of the text, there cannot be the slightest doubt about it. It
led undoubtedly to the termination of the reign of Necta-
nebus II. If we can, therefore, determine this end in other
more certain ways, we need no longer trouble ourselves
about the calculation of Syncellus ; since this, as every one
allows, is, at all events, incorrect. But it cannot be doubted
that Manetho knew, and correctly stated, the true year of
the conquest of Egypt by Ochus, which very likely happened
during his lifetime.

The calculation of this concluding year has, however, been
so fully and comincingly proved by Bockh (p. 125 — 133), that
I consider it would be superfluous to return to it again. I
assume with hun that the year 3-iO B.C. is perfectly ascer-
tained to be the concluding year of the Egyptian dominion.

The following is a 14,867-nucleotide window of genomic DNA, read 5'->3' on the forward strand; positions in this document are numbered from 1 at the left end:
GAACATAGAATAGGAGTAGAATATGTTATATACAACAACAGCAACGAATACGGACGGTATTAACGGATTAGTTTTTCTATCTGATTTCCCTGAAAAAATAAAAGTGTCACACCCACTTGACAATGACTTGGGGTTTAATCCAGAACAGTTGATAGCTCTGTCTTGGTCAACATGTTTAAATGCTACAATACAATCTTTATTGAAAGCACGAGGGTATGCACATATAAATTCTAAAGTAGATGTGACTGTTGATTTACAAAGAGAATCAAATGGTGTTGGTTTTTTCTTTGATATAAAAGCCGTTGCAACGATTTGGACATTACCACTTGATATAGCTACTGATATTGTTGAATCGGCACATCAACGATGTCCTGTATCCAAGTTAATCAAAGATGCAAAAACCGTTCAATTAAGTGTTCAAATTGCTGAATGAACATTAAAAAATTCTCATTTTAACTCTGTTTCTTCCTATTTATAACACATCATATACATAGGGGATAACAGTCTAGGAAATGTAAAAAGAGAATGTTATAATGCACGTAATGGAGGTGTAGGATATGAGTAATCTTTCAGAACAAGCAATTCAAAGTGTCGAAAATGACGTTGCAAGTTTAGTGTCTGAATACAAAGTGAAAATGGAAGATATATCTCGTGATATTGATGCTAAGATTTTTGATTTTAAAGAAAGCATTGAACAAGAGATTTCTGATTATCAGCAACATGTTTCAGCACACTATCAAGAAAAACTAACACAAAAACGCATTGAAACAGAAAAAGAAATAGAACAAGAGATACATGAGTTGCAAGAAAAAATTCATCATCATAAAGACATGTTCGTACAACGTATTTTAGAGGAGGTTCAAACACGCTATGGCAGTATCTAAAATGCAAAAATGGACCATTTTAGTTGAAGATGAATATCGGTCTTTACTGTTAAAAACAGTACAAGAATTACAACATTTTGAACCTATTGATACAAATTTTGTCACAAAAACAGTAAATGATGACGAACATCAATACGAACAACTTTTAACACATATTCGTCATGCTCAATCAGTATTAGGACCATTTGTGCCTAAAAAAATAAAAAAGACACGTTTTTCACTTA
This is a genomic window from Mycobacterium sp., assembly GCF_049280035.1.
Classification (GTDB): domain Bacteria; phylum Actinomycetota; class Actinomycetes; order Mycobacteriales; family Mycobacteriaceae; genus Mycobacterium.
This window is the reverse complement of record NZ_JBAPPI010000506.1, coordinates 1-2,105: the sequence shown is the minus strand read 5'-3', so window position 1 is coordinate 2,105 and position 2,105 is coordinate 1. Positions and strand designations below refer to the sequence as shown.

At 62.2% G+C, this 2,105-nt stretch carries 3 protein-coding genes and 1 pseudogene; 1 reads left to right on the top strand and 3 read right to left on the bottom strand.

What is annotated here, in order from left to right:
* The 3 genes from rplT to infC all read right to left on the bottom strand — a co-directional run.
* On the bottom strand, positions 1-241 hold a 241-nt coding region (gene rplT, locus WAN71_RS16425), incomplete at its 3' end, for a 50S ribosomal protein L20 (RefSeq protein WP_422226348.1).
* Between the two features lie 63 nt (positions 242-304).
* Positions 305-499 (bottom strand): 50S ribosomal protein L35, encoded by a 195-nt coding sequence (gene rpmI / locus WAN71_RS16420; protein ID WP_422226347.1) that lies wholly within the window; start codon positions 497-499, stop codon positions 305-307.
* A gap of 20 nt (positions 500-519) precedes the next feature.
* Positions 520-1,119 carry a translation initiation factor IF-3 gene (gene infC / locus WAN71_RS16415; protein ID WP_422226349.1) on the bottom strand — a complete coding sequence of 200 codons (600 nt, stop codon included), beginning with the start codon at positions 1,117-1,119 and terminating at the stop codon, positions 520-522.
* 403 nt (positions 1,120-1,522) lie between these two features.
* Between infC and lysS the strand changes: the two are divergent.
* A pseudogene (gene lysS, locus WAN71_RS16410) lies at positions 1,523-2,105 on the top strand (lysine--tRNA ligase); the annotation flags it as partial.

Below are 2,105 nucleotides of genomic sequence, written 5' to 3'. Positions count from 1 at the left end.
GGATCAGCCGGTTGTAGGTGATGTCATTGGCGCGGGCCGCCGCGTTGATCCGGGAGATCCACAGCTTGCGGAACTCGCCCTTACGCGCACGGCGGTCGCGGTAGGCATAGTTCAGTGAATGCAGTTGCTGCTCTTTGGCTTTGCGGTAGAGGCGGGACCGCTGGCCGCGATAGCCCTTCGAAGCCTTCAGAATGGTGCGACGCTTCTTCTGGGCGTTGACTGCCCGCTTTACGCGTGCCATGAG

Calculating back from this stated terminating point 3555
Egyptian or 3553 Julian years, we come to the year 3893
lefore Christ, as thejlrst of Menes. We consider this to be
established as perfectly historical, in as far as the Mane-
thonic relation founded upon the annals of the kingdom may
generally be regarded as historically correct.

But long before the cyclical system of the government of
the gods could be founded upon the Sothis periods, which
were established in the course of history, Menes had already
been admitted into the Egyptian annals, and was maintained
to be the fixed chronological commencement of Egyptian
history, especially of the history of Lower Egypt. His
epoch could be no more altered. "What happened before
his time was ante-historical, and might be adjusted to the
cyclical necessities of mythologj'. The only historical fact
was, that other kings had reigned before Menes, and indeed in
This. In order to distinguish them from the kter kings as



THE GENriNE MAXETHOyiC >'UMBEn9. 495

being ante-historical, a designation was selected, which we
are not yet acquainted with in hieroglyphics, but which was
translated in Greek by N»